May 28, 2017

Roman Polanski’s “Carnage” opens New York Film Fest, earns solid remarks – AWARDS ALLEY

By Sean O’Connell Roman Polanski’s “Carnage” opened the 2011 New York Film Festival Friday night, giving North American critics and audiences their first look at auteur’s anticipated adaptation of Yasmina Reza’s Tony-winning play.

Co-stars John C. Reilly and Jodie Foster introduced the film and paid tribute to their director (Christoph Waltz injured himself training for Quentin Tarantino’s “Django Unchained” and could not attend; Kate Winslet, also, was a no-show.)

And while the L.A. Times says the opening-night crowd laughed along with Reza’s claustrophobic insanity, Twitter lit up this afternoon with critics calling attention to the film’s various faults. Strange, as critics largely seemed to love it.

“Wry to its succulently written bone,” says Slant Magazine’s Ed Gonzalez.

“Offsets its familiar thematic arguments with deliciously nasty wit and fractured, tension-wracked visual framing,” states Nick Schager.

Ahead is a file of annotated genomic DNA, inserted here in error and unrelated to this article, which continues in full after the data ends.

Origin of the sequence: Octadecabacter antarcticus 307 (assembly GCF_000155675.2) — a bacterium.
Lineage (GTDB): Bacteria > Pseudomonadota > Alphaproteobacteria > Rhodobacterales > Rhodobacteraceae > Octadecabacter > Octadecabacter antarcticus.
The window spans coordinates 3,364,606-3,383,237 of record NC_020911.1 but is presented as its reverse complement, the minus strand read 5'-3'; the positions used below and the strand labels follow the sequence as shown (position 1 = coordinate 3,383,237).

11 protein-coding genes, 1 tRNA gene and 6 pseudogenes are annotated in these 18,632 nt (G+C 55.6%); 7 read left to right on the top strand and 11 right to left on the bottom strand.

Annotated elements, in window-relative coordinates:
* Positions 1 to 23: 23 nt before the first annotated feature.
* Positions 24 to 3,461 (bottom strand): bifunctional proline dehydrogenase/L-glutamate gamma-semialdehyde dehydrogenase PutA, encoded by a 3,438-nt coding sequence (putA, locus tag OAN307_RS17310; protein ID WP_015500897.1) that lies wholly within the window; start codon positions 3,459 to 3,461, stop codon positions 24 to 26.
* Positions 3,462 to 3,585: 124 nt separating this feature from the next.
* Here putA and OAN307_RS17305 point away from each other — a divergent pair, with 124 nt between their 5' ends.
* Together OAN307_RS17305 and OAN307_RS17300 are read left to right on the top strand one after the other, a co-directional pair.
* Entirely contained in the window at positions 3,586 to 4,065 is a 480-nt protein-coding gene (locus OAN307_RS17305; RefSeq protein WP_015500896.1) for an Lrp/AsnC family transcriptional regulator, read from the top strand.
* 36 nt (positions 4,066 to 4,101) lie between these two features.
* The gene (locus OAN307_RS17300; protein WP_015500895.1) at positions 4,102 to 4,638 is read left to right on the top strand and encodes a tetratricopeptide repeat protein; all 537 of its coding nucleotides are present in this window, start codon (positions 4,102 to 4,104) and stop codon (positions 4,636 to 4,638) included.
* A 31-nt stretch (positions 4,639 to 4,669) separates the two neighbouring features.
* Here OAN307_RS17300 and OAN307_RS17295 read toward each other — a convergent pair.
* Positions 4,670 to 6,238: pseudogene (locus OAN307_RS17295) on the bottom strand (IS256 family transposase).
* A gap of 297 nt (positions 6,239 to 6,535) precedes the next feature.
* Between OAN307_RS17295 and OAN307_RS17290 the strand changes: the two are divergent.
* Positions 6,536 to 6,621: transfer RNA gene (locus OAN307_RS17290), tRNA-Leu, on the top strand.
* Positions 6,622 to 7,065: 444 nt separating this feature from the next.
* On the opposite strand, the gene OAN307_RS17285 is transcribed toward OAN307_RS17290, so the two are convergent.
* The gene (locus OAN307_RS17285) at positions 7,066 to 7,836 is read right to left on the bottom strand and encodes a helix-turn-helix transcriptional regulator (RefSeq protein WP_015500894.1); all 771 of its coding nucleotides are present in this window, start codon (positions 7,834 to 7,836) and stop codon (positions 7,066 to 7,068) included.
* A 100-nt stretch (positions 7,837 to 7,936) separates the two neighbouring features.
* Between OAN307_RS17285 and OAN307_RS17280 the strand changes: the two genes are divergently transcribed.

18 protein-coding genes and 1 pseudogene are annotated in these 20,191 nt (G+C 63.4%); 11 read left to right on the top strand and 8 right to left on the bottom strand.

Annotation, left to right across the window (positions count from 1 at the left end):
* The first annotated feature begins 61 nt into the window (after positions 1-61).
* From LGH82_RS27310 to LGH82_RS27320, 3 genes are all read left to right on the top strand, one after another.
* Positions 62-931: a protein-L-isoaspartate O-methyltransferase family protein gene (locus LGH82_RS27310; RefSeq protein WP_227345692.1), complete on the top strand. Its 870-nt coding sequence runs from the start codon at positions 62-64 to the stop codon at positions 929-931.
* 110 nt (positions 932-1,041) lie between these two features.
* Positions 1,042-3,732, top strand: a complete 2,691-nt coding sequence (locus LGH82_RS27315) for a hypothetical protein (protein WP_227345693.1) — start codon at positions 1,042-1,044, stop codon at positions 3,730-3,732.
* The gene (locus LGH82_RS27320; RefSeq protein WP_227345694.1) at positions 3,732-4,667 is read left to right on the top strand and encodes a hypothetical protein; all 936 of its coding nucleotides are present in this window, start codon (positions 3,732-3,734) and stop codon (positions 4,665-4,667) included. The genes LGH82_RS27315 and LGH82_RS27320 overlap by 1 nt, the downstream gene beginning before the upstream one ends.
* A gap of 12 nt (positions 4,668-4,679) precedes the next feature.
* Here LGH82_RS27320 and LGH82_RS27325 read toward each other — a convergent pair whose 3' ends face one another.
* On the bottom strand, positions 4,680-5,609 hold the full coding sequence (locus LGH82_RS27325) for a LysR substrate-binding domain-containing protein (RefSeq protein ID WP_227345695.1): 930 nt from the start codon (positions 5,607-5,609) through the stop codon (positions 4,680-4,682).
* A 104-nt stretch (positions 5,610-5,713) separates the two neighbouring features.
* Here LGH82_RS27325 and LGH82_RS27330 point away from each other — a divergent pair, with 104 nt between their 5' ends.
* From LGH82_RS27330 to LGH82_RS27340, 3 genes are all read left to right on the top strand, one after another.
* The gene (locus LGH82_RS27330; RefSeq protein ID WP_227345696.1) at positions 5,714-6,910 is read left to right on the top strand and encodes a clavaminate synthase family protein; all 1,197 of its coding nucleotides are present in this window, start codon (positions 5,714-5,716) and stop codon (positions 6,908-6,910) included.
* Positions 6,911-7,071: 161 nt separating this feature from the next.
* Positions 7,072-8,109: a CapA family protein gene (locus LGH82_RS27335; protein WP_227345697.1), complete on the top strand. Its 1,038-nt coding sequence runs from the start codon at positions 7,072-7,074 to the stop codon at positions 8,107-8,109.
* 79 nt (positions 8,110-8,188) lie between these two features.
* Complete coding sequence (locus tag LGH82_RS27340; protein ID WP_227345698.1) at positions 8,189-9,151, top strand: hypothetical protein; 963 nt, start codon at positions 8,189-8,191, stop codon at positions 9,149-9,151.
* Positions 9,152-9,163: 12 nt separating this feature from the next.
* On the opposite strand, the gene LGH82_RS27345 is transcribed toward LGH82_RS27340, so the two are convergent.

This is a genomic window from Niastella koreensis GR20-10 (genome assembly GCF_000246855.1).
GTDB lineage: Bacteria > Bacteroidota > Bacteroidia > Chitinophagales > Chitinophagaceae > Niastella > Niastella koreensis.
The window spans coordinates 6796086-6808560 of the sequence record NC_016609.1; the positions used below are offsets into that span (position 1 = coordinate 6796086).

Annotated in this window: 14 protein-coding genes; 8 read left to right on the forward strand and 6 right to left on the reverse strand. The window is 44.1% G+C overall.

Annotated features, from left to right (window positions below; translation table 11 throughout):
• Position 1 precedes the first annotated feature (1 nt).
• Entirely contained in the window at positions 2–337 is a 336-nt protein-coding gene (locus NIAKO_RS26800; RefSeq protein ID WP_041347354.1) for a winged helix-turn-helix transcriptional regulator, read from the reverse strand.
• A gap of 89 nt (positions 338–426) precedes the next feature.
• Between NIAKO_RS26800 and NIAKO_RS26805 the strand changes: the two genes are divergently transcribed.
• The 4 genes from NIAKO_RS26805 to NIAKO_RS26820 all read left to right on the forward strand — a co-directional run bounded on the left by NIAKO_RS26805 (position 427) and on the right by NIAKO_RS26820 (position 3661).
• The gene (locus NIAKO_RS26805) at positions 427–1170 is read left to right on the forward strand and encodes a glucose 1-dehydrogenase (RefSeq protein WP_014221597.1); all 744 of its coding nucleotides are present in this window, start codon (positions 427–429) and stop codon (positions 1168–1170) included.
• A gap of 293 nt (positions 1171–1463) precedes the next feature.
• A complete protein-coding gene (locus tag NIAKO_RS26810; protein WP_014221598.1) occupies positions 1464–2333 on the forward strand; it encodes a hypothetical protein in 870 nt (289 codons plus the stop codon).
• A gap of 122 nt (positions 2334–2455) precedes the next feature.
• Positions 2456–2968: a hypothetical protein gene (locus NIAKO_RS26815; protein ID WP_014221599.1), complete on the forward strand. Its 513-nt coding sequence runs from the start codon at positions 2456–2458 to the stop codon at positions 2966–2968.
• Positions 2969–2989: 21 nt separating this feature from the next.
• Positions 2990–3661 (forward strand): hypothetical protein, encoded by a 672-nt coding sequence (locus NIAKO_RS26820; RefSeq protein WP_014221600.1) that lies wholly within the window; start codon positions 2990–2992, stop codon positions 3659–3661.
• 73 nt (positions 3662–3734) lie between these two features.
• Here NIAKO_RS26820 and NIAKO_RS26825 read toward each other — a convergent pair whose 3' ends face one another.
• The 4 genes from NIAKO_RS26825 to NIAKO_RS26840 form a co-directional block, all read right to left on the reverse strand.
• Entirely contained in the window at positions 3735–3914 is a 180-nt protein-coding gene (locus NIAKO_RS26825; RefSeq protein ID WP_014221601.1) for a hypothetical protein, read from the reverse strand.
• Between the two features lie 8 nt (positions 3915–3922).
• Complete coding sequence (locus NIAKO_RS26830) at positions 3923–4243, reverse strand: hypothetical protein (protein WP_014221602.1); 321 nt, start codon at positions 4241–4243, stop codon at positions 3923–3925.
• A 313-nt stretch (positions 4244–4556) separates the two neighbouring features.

Xan Brookes of The Guardian adds, “The film barely puts a foot wrong. The acting comes at full throttle while the pacing cranks up the tension in agonising, incremental degrees.”

While Lou Lemenick of the New York Post sums up, “It’s often a hoot, but the pressure cooker that is ‘Carnage’ never boils over and scalds like ‘Who’s Afraid of Virginia Woolf?’ which remains the gold standard for a four-person dramatic movie.”

These positive reactions fly in the face of some Oscar bloggers, who tossed around terms like “failure” and “mess.” So choose who to trust when it comes to Polanski’s film as you wait for it to reach theaters on Dec. 16.

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About Sean O'Connell

Sean O'Connell is a nationally recognized film critic. His reviews have been published in print ('The Washington Post,' 'USA Today') and online (AMC, MSN's Citysearch) since 1996. He's a weekly contributor to several national radio programs. He is a longstanding member of the Broadcast Film Critics Association (BFCA), the Online Film Critics Society (OFCS), and the Southeastern Film Critics View all articles by Sean O'Connell Association (SEFCA).

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